students in a class are likely to follow along and perform actions comparable to those of classmates as a means
of learning the rules and routines. Modeling even has been shown to induce greater creative fluency among
observing students (Zimmerman & Dialessi, 1973).
Observational learning through modeling occurs when observers display new behaviors that prior to modeling
had no probability of occurrence, even with motivational inducements in effect (Bandura, 1986; Schunk, 1987;
Zimmerman & Rosenthal, 1974). To learn observationally, students must attend to a model, code the
information for retention, be capable of producing the demonstrated responses, and be motivated to perform the
modeled behaviors (Bandura, 1986). An important form of observational learning occurs through cognitive
modeling, which incorporates modeled explanations and demonstrations with verbalizations of the model's
thoughts and reasons for performing the actions (Meichenbaum, 1977).
Exposure to models is informative. Observer modeling is strongly affected by the functional value of behav-
ior—whether modeled behaviors result in success or failure, reward or punishment. Modeled behaviors that lead
to rewarding outcomes are more likely to be performed than behaviors that result in punishment (Zimmerman &
Modeled (vicarious) consequences also indicate the motivational value of behavior to observers (Bandura,
1986). By observing modeled behaviors and their consequences, people formulate outcome expectations about
the likely outcomes of actions. These expectations motivate behavior (Zimmerman, 1977).
Perceived similarity between model and observer is hypothesized to be an important source of information to
determine behavioral appropriateness and formulate outcome expectations (Schunk, 1987). Most social
situations are structured so that the appropriateness of behaviors depends on factors such as age, gender, or
status. Although exceptions exist, the more alike observers are to models, the greater the probability that similar
actions by observers are socially appropriate and will produce comparable results (Zimmerman & Koussa,
1975). Similarity is especially influential when observers have little information about the functional value of
behaviors. This is not intended to downplay the importance of diversity: People learn from models who are
unlike themselves in many attributes. Societal norms are such, however, that similarity in critical attributes is
highly predictive of appropriateness for many behaviors (Bandura, 1986).
The effects of modeled consequences on observers depend in part on self-efficacy. Similarity to models consti-
tutes an important source of vicarious information for gauging one's efficacy. Observing similar others succeed
can raise observers' efficacy and motivate them to try the task because they may believe that if others can
succeed they can as well. When similar others experience difficulty, observers may doubt their capabilities and
may not be motivated to try the task. Similarity can have profound effects in situations where individuals have
experienced difficulties and hold doubts about performing well (Schunk, 1987).
In the current view, models are important sources for conveying self-regulatory skills and for building their self-
efficacy to employ these skills effectively on their own. The academic self-regulatory skills mentioned at the
outset of this article are amenable to transmission by social models: planning and managing time; attending to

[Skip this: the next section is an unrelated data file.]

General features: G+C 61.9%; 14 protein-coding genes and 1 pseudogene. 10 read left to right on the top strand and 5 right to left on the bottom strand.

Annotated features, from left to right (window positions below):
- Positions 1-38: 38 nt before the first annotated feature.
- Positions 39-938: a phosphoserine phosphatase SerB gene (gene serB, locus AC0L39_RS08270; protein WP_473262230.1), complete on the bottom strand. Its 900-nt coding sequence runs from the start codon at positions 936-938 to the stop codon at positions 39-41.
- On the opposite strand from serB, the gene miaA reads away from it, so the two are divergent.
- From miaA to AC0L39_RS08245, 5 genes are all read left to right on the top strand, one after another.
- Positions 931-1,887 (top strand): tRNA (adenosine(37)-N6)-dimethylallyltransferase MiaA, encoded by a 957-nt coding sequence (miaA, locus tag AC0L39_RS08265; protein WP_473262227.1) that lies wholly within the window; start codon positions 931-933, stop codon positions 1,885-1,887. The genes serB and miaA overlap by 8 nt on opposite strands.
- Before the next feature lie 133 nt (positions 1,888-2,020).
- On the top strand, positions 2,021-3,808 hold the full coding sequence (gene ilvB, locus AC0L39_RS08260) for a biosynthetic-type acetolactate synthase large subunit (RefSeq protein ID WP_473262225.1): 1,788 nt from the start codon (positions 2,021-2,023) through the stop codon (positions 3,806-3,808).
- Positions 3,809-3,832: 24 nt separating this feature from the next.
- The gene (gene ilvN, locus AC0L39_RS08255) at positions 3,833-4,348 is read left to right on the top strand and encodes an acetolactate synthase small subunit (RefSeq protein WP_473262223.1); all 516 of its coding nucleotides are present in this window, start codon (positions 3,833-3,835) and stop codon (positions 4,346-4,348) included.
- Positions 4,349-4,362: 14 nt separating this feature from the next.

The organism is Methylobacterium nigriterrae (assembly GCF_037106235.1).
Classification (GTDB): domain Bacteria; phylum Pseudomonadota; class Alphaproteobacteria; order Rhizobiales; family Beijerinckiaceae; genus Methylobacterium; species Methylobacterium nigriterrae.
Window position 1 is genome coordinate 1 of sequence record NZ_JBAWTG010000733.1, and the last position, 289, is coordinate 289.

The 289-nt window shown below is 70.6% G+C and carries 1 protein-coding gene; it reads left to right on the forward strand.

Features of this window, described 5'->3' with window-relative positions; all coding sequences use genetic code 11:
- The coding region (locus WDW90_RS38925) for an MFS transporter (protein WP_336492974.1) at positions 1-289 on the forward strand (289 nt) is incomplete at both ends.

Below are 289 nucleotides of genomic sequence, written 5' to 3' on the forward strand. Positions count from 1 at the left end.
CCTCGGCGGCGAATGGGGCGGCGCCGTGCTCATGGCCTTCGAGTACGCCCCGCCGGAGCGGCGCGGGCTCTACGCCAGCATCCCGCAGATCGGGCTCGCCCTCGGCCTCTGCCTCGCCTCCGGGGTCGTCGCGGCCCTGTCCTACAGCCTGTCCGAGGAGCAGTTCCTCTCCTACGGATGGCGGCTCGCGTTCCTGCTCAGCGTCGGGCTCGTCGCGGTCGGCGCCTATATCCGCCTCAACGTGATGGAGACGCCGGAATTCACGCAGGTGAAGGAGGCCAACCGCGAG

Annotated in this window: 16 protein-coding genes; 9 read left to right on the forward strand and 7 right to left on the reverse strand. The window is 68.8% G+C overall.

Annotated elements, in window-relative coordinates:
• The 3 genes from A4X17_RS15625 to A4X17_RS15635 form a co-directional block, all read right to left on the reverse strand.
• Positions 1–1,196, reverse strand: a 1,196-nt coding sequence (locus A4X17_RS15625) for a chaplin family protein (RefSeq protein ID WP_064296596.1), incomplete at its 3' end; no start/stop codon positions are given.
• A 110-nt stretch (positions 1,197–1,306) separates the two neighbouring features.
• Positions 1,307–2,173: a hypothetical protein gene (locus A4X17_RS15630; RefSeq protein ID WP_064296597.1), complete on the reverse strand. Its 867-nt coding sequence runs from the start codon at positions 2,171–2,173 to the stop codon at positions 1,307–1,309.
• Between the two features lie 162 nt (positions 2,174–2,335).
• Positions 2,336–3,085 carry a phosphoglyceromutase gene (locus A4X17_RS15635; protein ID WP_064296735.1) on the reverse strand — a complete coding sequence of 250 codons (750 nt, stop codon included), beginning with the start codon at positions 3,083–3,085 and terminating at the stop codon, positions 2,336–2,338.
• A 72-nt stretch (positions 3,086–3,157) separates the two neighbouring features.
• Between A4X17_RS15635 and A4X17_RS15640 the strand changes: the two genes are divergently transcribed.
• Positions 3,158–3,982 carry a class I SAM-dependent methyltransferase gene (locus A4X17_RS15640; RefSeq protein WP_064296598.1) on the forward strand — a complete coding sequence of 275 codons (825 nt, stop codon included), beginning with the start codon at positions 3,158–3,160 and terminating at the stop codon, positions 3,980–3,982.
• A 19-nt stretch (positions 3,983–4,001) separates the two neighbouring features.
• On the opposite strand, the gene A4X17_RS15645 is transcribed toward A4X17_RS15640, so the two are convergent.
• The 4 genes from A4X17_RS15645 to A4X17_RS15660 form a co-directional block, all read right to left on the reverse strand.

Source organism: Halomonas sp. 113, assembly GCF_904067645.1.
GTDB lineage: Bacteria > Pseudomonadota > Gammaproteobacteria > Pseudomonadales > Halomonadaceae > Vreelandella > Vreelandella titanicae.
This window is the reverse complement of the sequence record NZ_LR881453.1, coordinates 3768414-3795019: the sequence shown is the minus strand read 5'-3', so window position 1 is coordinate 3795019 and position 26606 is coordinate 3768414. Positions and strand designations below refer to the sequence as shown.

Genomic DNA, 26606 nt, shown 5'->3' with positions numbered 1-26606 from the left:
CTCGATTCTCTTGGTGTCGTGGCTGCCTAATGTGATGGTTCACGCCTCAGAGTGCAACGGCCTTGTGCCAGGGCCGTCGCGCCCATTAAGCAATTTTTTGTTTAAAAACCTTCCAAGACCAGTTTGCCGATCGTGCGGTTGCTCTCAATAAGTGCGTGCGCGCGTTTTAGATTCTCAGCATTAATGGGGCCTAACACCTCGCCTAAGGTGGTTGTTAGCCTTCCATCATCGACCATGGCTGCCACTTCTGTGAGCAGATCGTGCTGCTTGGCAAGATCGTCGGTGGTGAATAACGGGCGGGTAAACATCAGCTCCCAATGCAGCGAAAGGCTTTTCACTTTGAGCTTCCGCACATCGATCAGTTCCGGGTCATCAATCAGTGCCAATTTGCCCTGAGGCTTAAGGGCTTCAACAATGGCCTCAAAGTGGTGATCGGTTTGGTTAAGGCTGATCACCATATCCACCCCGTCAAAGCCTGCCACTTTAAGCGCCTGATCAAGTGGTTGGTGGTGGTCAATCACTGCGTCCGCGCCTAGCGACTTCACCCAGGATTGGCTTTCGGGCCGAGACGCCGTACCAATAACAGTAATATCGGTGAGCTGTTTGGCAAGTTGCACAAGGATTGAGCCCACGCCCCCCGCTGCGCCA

and concentrating on instruction; organizing, rehearsing, and coding information strategically; establishing a
productive work environment; and using social resources. For example, students might observe a teacher
engage in effective time management and verbalize appropriate principles. By observing models, students may
believe that they also can plan and manage time effectively, which creates a sense of self-efficacy for academic
self-regulation and motivates students to engage in these activities.
Self-efficacy is hypothesized to influence choice of tasks, effort expenditure, persistence, and achievement
(Bandura, 1986, 1997; Schunk, 1996a; Zimmerman, 1995b). Compared with students who doubt their learning
capabilities, those with high self-efficacy for acquiring a skill or performing a task participate more readily,
work harder, persist longer when they encounter difficulties, and achieve at a higher level.
Learners obtain information about their self-efficacy from their performance accomplishments, vicarious
(observational) experiences, forms of persuasion, and physiological reactions. Students' own performances offer
reliable guides for assessing self-efficacy. Successes raise efficacy and failures lower it (Zimmerman & Ringle,
1981). Students socially acquire efficacy information by comparing their performances with those of others.
Similar others offer a valid basis for comparison (Schunk, 1987). Observing similar peers succeed (or fail) at a
task may raise (or lower) observers' self-efficacy, The effects of such vicariously induced changes in self-
efficacy can be negated by observers' subsequent performance outcomes (e.g., observers fail to perform the task
after they view successful models).
Learners often receive from teachers, parents, coaches, and peers persuasive information that they are capable
of performing a task (e.g., "You can do this."). Such information can raise efficacy but can lose its influence
from subsequent performance failure (Bandura, 1997). Students also acquire efficacy information from
physiological reactions (e.g., sweating, heart rate). Symptoms signaling anxiety may convey that one lacks skill;
lower anxiety may be construed as a sign of greater competency. It should be noted that sources may offer
conflicting information; for example, a teacher gives positive feedback, but a student feels highly anxious. We
cannot always predict which source will have the strongest effect on efficacy; it may depend on factors such as